It is not often that a movie moves me into tears. Imitiaz Ali’s Highway had that effect on me, though I am not one to promise you a tearjerker that would equally move everyone.
Imagine that sweet bonding that immaculately develops over a road trip in Jab We Met, Imtiaz’s directorial debut. And now combine that with the ephemeral darkness and greyness of the love portrayed in Rockstar, the movie in which Imtiaz changed his stripes from being just another commercial filmmaker on the block- and you will get Highway.
Highway is one of the rare movies which portrays a love story that you know beforehand has no chance of ending well, yet if you allow yourself to be soaked by its emotions, you will realise Highway its not just about the improbable “love” that two very probable people share, it is also about character development- it tells a story of poverty, abuse, sexual crimes, murder, and guilt all rolled into one.
Mahabhir Pathi (Randeep Hooda) and Veera Tripathi (Alia Bhatt) are two people who probably would have never met each other, if not for a fateful night when the latter, a billionaire’s daughter, decides to soak in some fresh air out of her controlled lifestyle, and is indadvertedly kidnapped by the former who is has just robbed a gas station and is taking her hostage.
Financially, Veera has everything Mahabhir will never have- that is the gulf in their class. Mahabhir is crass in his handling and language, Veera is soft spoken, apologises, and seeks to make more friends than enemies.
Yet, as the story unfolds, Imtiaz tells us a tale of unique human connections- what makes us all the same. Beneath the facade of gulf between a criminal and a rich man’s daughter, they find nothing but solace in each other.
As they confide in each other, their haunted childhoods comes back to the fore, and they are now confronting demons they had stashed away for years. Veera is finally able to talk about her childhood while developing a Stockholm syndrome in running back into the hands of Mahabhir, even when she had the chance to run away.
Mahabhir, slowly, sees his estranged mother’s love and affection in Veera’s innocent love, and this consumes him over time, and he lets himself go to drown in Veera’s love.
Randeep Hooda lives under the skin of Mahabhir Bhati, and adds a layer of depth that only great actors can bring to what are already great characters on the paper. His transformation from a crass, single minded criminal to being a man who’s cautiously falling in love is compelling- even bettering Ranbir Kapoor’s tortured soul in Rockstar, which, at times, was heavily dramatised.
Alia Bhatt, well, what can I say. I thought she was overrated after her debut Student of the Year, but there are little doubts as to why she is the most talented upcoming actress in Bollywood. No one in the many grades and classes of actresses above her could pull off a performance such as this. Her grief, her joy, her past, and her own surprise at her attitude towards the kidnappers, was all brought to live in a two-hour marvel of a performance.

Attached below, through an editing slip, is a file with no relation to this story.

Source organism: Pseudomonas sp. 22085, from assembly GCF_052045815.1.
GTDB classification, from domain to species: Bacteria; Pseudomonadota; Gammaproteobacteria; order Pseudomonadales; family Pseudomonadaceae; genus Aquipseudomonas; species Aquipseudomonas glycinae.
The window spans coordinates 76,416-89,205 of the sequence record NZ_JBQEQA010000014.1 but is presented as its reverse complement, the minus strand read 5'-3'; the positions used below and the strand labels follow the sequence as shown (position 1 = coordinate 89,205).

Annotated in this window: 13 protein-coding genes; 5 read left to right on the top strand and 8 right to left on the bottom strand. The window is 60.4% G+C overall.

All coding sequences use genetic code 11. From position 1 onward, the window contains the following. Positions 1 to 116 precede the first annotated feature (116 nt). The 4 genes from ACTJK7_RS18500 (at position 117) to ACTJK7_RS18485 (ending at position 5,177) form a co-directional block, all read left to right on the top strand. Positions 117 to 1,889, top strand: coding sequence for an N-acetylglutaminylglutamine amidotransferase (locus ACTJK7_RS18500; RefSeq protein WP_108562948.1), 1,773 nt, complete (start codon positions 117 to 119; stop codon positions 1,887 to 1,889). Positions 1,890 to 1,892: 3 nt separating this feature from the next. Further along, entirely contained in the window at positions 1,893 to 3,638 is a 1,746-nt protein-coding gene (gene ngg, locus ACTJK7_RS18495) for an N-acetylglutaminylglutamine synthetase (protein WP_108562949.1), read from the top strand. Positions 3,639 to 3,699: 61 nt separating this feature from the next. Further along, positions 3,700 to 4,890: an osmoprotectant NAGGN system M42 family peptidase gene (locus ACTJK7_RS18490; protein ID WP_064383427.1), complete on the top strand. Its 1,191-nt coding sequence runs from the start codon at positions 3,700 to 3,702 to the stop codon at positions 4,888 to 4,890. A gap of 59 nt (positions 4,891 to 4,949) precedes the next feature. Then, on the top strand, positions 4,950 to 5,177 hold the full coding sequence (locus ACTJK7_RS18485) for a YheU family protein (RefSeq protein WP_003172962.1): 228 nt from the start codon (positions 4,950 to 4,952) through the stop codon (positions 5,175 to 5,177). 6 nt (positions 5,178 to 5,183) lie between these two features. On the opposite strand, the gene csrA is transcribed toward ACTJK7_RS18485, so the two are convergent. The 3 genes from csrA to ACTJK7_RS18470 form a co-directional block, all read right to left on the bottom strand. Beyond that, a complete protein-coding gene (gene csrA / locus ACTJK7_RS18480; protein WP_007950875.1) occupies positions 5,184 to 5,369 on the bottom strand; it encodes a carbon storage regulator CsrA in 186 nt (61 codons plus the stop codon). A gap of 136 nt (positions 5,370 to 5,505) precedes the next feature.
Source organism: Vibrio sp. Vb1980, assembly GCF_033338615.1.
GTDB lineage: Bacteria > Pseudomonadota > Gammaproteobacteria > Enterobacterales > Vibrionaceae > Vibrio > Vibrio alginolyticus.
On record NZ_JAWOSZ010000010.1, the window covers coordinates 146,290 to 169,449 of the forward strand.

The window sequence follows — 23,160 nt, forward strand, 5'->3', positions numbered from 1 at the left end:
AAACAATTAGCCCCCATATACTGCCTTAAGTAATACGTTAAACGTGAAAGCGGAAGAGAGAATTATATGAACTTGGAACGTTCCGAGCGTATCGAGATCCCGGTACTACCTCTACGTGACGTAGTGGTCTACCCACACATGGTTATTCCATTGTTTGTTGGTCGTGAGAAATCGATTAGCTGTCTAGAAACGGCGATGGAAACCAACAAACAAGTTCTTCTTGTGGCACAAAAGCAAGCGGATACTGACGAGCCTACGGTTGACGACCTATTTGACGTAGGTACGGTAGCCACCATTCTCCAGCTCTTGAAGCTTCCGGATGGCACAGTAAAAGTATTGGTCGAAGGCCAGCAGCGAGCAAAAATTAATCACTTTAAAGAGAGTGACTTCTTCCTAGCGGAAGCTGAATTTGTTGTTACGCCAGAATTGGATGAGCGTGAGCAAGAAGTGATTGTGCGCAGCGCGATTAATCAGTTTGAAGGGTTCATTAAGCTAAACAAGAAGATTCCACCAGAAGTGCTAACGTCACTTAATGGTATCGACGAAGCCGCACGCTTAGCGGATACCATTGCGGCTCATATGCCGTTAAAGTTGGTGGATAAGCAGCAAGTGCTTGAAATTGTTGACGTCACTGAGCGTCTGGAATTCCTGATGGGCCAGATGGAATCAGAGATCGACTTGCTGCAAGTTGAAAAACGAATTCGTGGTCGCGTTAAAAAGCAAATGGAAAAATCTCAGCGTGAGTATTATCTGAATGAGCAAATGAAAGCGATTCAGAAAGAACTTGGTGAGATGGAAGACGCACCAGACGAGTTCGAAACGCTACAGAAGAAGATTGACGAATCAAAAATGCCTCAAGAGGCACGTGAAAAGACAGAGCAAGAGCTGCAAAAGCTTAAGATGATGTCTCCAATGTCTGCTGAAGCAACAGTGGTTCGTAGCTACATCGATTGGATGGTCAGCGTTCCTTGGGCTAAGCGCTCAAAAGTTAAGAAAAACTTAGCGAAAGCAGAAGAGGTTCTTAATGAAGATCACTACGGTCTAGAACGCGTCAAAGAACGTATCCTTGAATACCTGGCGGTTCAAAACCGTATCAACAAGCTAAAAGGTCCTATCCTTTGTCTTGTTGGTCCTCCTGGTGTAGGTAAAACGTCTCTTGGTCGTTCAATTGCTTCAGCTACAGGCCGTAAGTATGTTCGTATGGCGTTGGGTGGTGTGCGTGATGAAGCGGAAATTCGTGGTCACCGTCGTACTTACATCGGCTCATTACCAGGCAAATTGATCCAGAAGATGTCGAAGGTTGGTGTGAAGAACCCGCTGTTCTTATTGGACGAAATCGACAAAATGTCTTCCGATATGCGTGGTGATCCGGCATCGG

This is not a debutant actress at work, ladies and gentleman. This is the making a great actor, a great talent, one who if nurtured well can become a legend in the film industry.
AR Rahman’s music, on the other hand, is a timeless musical score. Patakha Guddi carries the essence of the narration on its shoulders (and its delightful because it is the best composition that will ever be made this year), while songs such as Tu Kuja (shot in a desert with shimmering stars), and Kahaan Hoon Main carry so much subtlety in them that they move the narration without disrupting it.
Sooha Saha sounds way better on screen that it sounded on audio, combined with Mahabhir’s affection for his mother and his guilt- this songs packs an emotion no other song packs in this movie.
If in Rockstar the songs were musical performances, the songs in Highway were blended with the narration seamlessly, almost making it a musical road movie.
Many would argue that Imtiaz’s Jab We Met was more entertaining, but we need to appreciate the fact that Imtiaz had long changed his skins. Rockstar was a reincarnation for the director, and he had moved from the terrains of making feel-good love stories, to making love stories that asks more questions and demands a bit more in terms of consequences and life.
Rockstar was peripherally dark and sad, Highway, though at parts carrying the energy that Jab We Met had, is neither a “sad” or a “happy” movie. There is no labels to be given. Yes, it is a love story, but it is a matured, measured love story.
In this respect, Imtiaz Ali had undone himself, going one further than his previous works. And as an aspiring filmmaker, I need to congratulate him for envisioning his creative license and executing it without compromises.
The gist of Highway has always been in the film’s trailer, with Veera Tripathi’s dialogue:
“Where you took me from, I don’t want to go back there. Where you are bringing me to, I don’t want to get there. But this journey, I like this journey. I want this journey to never end”.
That’s Highway. It’s not about the starting or the ending of the movie, it’s about the journey and the bonding that happens in that two hours.
If you can enjoy that, less assured, you will come out of this experience and say- “this is a fucking masterpiece!”
And yes, I said that. Films like Highway cannot just be made- they click just nicely only once in a while. Instead of restricting yourselves to define what is entertainment, you can allow Highway to surprise you.